Thursday, June 30, 2016

The Beast


And I saw a beast rising out of the sea, with ten horns and seven heads, with ten diadems on its horns and blasphemous names on its heads. (Revelation 13:1 ESV)

And the beast was given a mouth uttering haughty and blasphemous words, and it was allowed to exercise authority for forty-two months. It opened its mouth to utter blasphemies against God, blaspheming his name and his dwelling, that is, those who dwell in heaven. Also it was allowed to make war on the saints and to conquer them. And authority was given it over every tribe and people and language and nation, and all who dwell on earth will worship it, everyone whose name has not been written before the foundation of the world in the book of life of the Lamb who was slain. If anyone has an ear, let him hear: If anyone is to be taken captive, to captivity he goes; if anyone is to be slain with the sword, with the sword must he be slain. Here is a call for the endurance and faith of the saints. (Revelation 13:5-10 ESV)



Some say the Beast of Revelation is a diabolical individual who will rule the world for a short time, others say it is a political system. I believe it may be a combination of both. But of this one thing I am sure, we live in world system that is opposed to Jesus Christ, and his eternal Kingdom.

Those that are most vulnerable to the Beast are individuals that desire radical social change apart from the Kingdom of God. This worldview invites a totalitarian form of government, that has no concept of how Christ Kingdom works. The Kingdom of God is "righteousness peace and joy in the Holy Spirit" and is based on servant-hood, and sacrificial love, not bullying. 

This present anti-Christ environment in the western world has used a distorted view of Jesus, as merely a social activist, or as in the case of the EU (European Union) they don't use him at all, because they are atheistic to the core. This worldview rejects Christ teaching on sexual ethics, and his authority over their personal lives. And it attacks those that oppose their evil plans.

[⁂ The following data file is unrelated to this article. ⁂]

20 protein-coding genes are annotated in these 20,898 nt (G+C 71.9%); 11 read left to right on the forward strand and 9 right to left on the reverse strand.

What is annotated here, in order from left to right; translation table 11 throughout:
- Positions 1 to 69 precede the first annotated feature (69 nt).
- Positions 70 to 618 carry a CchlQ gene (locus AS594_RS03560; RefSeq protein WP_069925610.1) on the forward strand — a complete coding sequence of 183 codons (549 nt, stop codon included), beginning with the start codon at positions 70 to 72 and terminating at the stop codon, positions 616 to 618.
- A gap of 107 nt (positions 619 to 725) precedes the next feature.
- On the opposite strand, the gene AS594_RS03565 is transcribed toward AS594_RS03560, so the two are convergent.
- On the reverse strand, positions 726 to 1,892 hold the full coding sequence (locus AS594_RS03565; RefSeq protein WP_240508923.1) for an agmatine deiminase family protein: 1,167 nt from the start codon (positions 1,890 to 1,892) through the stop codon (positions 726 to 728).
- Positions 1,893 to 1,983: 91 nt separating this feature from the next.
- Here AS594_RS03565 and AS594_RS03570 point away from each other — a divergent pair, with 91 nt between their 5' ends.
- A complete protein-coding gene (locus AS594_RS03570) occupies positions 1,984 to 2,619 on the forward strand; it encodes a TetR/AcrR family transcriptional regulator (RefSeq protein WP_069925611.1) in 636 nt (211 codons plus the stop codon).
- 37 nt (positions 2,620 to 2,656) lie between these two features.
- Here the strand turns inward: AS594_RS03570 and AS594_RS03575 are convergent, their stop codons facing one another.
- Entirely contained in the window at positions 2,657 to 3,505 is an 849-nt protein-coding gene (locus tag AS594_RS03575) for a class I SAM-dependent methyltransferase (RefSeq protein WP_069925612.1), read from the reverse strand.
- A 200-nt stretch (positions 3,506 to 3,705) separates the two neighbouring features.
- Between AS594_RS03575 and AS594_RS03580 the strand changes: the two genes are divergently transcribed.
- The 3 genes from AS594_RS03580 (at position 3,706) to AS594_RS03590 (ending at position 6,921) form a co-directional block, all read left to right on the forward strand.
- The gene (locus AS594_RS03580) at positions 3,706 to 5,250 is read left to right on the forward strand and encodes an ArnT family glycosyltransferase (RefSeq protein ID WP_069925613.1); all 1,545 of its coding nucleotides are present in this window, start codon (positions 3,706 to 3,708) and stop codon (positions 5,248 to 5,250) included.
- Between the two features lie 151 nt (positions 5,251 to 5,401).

Globalization, "free trade" and the internet have been used to advance the Beasts' agenda. The minds of individuals are literally being re-wired by digital addiction. Our children are spending much of their days being brainwashed through gaming.  Facebook and other on-line activities are gradually causing us to lose touch with reality. These networks can be used for God's glory, and for good purposes, but overall its' users, are being programmed by an anti-Christ system, that is negatively effecting the way we think and reason.

The Beast has always had his minions in every segment of  our society, opposing Christ, and his people throughout the history of America. But in recent years 'it' has become more brazen. So, a false narrative has been created that intolerant Christians are the reason for our societies lack of social advancement. Ultimately through digital addiction, economics, false religion, and the desensitized masses, the Beast and his dark forces, at some future time, will temporarily enslave the world.

Our call as Christians is to make disciples of all Nations, and to resist this darkness until the Prince of Peace returns. He will return and give his followers, real peace, and prosperity, and a new age called, the Kingdom of God. The Beast will be defeated at Christ appearing. We must align ourselves with King Jesus, doing his work until he comes.  Until then, be careful of all those voices that preach world peace, and are not following the Prince of Peace. - Bobby

Wednesday, June 22, 2016

Communion with God by Richard Trader




Hearing God is not some strange or mystical experience. It is not hearing God audibly, but hearing Him with your heart. "Today, if you will hear His voice, do not harden your hearts" (Hebrews 3:15). The heart of man is the mind, will, and emotions. It is the spirit of man, that is the inner-man. He gives thoughts for your mind. These thoughts are revealed in the Bible. He gives you desires for the heart, even the desire to know Him. He gives you emotions, such as sorrow for your sins and love for others.

Hearing God is a choice. Not all are willing to hear God. Those who want no part of hearing God have hardened their hearts. Only God can change your heart. He does this through the new birth, by faith in Jesus Christ (Romans 10:9; 1 John 5:1). He takes away your hardened heart and gives you a heart sensitive to His Word and Spirit. God says, "I will give you a new heart and put a new spirit within you" (Ezekiel 36:26).

God's voice is the voice of the Holy Spirit. His Spirit communicates with your spirit. That's the reason God must put a new spirit within you. Otherwise, your heart is hardened toward the things of the Spirit of God. God is able to put a new spirit within you. Then the communication begins. "The Spirit Himself bears witness with our spirit that we are children of God" (Romans 8:16).